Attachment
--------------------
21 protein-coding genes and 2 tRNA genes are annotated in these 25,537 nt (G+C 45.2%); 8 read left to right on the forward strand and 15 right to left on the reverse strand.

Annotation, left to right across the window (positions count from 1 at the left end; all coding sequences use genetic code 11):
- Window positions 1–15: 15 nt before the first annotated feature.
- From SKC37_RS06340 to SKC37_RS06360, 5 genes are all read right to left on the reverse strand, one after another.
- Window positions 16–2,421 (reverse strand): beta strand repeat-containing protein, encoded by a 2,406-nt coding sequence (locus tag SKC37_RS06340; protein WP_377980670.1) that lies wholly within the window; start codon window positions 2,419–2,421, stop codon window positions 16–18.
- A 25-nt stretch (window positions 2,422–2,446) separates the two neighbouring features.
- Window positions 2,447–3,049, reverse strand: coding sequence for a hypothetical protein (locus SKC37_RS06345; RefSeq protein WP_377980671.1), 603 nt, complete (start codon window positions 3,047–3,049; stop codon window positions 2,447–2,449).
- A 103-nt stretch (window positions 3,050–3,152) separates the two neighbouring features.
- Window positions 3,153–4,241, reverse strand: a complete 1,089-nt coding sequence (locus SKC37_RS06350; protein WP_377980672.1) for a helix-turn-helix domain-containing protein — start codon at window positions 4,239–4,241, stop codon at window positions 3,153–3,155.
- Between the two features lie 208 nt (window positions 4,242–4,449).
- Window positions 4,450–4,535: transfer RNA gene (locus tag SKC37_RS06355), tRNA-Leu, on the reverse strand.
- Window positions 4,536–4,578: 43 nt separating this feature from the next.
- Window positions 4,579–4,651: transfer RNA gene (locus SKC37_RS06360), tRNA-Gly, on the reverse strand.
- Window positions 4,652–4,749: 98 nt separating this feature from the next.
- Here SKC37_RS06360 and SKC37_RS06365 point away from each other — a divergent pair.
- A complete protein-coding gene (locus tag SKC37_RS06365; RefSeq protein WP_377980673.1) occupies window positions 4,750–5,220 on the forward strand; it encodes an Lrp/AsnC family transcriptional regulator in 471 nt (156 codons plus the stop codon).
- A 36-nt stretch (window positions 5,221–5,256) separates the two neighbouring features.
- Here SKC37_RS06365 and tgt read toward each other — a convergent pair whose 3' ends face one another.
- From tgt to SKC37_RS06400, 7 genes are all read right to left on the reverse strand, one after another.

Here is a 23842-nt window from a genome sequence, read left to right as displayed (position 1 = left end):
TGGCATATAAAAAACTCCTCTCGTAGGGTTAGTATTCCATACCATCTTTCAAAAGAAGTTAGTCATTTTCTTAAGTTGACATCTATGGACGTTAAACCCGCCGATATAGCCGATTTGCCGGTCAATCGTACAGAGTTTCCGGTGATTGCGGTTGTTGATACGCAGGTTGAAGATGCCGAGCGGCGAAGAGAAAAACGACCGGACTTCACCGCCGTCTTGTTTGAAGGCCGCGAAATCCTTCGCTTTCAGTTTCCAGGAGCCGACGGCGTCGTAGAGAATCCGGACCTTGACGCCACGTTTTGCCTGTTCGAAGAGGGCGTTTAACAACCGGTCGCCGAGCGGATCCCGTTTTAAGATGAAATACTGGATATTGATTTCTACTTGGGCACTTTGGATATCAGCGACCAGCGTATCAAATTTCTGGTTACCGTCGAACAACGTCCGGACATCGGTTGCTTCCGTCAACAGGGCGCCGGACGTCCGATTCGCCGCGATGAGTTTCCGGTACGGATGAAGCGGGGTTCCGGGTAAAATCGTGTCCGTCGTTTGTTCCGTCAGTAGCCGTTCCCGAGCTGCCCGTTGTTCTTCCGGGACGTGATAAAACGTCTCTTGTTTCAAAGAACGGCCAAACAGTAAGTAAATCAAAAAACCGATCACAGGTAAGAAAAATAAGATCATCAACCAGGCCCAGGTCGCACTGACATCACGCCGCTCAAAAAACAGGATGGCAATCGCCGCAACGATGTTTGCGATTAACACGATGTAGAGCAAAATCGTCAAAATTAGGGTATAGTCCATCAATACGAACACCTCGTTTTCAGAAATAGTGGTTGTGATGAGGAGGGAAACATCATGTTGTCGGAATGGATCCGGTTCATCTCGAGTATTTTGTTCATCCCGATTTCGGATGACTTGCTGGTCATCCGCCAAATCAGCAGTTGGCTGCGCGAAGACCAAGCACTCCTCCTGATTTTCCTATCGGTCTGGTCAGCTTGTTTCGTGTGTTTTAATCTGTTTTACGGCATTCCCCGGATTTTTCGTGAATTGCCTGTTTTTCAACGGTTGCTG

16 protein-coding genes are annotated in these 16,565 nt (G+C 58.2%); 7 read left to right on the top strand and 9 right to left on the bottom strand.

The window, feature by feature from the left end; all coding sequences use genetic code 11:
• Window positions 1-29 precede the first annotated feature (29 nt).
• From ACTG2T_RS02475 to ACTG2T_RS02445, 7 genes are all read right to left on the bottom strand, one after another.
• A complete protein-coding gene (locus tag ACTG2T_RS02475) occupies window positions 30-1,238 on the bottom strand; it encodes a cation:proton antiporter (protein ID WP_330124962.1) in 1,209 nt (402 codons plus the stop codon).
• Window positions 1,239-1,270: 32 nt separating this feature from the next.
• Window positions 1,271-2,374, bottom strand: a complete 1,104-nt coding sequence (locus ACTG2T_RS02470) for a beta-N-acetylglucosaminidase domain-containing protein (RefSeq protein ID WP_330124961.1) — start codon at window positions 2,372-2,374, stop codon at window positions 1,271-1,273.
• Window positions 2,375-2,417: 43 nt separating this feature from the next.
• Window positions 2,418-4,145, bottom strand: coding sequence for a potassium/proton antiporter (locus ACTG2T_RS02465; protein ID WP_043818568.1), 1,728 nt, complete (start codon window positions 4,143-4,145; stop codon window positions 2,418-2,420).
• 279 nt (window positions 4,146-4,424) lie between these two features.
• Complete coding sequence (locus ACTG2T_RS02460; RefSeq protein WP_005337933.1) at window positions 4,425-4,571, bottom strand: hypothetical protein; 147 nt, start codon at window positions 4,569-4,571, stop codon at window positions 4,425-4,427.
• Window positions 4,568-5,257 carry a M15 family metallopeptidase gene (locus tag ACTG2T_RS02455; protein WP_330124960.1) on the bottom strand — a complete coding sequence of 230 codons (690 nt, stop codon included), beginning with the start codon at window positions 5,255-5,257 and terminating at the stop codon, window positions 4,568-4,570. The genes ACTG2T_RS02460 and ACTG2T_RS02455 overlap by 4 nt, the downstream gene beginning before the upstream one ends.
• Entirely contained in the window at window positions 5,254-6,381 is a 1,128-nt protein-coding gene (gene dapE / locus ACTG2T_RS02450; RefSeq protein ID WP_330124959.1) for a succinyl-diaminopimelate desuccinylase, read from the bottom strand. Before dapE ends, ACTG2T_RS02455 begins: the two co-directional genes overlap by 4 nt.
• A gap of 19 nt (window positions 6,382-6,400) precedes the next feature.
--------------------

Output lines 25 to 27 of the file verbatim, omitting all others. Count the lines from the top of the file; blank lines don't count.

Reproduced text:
• From ACTG2T_RS02475 to ACTG2T_RS02445, 7 genes are all read right to left on the bottom strand, one after another.
• A complete protein-coding gene (locus tag ACTG2T_RS02475) occupies window positions 30-1,238 on the bottom strand; it encodes a cation:proton antiporter (protein ID WP_330124962.1) in 1,209 nt (402 codons plus the stop codon).
• Window positions 1,239-1,270: 32 nt separating this feature from the next.